"Reading at the Roche Limit"

Brook Aidan Rosini


Toward living life

Nietzsche and History

  • need history, but also need to be able to forget the burden of the past in order to live
  • “Each of these three types of history is valid only in one soil and in one climate; in any other it develops into the most devastating weed.”  (102)
  • Monumental History (Foucault’s “Parodic historical sense” against reality/reminiscence)
    • fame in serving later generations as teacher, comforter, admonisher (97)
    • great moments in struggles of individuals form links in one single chain
    • demand for what is great to be eternal
    • conclude that greatness was at least possible at one time and will probably be possible once again – gives courage (98)
    • but all of the most monumental human beings do not hold existence in such high regard, but treat it with “Olympian laughter, or at least with sublime derision; often they went to their graves with a sense of irony.”
    • if monumental view of history prevails over others, then past is damaged – parts of it forgotten, scorned, distorted, fictionalized (100)
    • everything that is great has already been created (101)
    • allows the dead to bury the living (102)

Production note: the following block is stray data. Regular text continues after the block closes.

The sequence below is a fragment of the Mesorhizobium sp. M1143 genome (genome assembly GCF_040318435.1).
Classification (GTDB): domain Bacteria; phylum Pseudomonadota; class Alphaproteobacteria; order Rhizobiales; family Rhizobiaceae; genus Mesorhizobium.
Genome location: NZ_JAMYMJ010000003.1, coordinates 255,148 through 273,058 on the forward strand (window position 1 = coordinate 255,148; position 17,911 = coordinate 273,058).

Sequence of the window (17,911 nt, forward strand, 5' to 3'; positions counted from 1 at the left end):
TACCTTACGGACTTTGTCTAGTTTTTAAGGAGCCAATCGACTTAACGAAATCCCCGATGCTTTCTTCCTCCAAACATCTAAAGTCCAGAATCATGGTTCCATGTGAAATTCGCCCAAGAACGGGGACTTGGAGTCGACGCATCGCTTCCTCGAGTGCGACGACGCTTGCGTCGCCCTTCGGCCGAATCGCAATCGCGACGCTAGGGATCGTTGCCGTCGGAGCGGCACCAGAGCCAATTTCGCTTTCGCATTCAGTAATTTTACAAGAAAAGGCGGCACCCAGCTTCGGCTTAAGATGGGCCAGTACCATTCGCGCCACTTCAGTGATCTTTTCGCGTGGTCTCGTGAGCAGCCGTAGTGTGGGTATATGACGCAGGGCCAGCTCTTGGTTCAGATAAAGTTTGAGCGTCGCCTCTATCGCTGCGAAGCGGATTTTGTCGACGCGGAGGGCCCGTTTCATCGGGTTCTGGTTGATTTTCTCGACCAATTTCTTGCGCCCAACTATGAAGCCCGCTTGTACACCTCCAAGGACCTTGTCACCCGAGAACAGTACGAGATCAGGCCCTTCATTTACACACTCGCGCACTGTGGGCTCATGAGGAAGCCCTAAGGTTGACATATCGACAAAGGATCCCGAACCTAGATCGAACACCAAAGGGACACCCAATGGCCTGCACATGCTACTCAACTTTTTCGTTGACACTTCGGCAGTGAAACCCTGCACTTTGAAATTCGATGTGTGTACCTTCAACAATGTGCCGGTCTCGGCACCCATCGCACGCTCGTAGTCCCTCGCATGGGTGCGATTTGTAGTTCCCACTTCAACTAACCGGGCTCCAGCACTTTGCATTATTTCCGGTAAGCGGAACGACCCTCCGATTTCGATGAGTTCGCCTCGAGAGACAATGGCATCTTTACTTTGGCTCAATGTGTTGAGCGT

• Antiquarian History (Foucault’s “Dissociative sense” against identity/continuity)
    • preserve and venerate, look back with loyalty and love on origins through which one becomes what one is – serve life by preserving conditions under which one comes into being (102)
    • should infuse modest, rough, even wretched conditions in which a human being lives with simple and stirring sense of joy and satisfaction (103)
    • limited field of vision – does not perceive most things at all, and things it does see it views too closely and in isolation (104)
    • only criterion of value becomes age: the old is venerable, the new is evil (105)
    • only understands how to preserve life, not how to create it (106)
  • Critical History (Foucault’s “Sacrificial sense” against truth/history as knowledge)
    • strength to shatter and dissolve past by condemning it (106)
    • “at times the very life that requires forgetfulness demands the temporary suspension of this forgetfulness; this is when it is supposed to become absolutely clear precisely how unjust the existence of certain things…really is.” (107)
    • “For since we are, after all, the products of earlier generations, we are also the products of their aberrations, passions, and errors – indeed of their crimes; it is impossible to free ourselves completely from this chain.” (107)
    • struggle against errors of the past creates new habits, second natures, which is dangerous in that we attempt to create a past from which we would have preferred to have been descended
    • one noteworthy consolation: the knowledge that even first natures of past was once a second nature, and every second nature can become a first nature (108)

    Friedrich Nietzsche, “On the Utility and Liability of History for Life.”  From Unfashionable Observations, trans. Richard T. Gray.  Stanford, CA: Stanford University Press, 1998.